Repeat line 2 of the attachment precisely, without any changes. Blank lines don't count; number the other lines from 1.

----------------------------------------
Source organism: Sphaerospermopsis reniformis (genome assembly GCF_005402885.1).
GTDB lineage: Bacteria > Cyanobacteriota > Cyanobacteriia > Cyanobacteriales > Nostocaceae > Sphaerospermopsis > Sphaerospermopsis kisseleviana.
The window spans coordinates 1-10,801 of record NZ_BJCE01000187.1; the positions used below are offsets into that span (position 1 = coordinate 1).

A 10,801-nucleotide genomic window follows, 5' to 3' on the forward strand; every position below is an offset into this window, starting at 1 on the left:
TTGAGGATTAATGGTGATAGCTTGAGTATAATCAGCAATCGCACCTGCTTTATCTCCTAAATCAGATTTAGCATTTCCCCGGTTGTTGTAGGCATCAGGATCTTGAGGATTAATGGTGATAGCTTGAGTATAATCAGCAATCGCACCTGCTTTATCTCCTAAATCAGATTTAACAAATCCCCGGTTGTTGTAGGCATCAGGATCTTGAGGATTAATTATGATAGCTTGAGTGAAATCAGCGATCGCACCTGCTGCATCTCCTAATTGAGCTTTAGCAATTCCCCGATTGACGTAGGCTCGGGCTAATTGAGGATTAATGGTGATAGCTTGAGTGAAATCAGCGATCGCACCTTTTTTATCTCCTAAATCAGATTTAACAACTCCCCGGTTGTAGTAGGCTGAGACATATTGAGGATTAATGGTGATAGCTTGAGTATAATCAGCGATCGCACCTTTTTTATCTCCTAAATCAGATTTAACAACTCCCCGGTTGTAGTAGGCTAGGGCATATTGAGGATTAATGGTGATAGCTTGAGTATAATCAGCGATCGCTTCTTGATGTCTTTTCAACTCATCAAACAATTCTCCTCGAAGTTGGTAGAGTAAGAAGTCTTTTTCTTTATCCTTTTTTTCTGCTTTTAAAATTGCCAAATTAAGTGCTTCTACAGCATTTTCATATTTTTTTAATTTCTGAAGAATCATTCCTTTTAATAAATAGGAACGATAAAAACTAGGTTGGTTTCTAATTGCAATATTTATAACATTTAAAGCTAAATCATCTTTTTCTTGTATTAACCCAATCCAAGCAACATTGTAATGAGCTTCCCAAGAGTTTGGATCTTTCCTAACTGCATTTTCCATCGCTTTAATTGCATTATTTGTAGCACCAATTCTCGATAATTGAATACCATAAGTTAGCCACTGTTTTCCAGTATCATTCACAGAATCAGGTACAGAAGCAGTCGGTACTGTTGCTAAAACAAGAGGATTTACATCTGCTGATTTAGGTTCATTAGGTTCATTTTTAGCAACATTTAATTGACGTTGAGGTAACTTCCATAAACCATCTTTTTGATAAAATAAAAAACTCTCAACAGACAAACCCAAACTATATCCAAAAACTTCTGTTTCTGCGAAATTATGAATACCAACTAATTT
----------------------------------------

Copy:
GTDB lineage: Bacteria > Cyanobacteriota > Cyanobacteriia > Cyanobacteriales > Nostocaceae > Sphaerospermopsis > Sphaerospermopsis kisseleviana.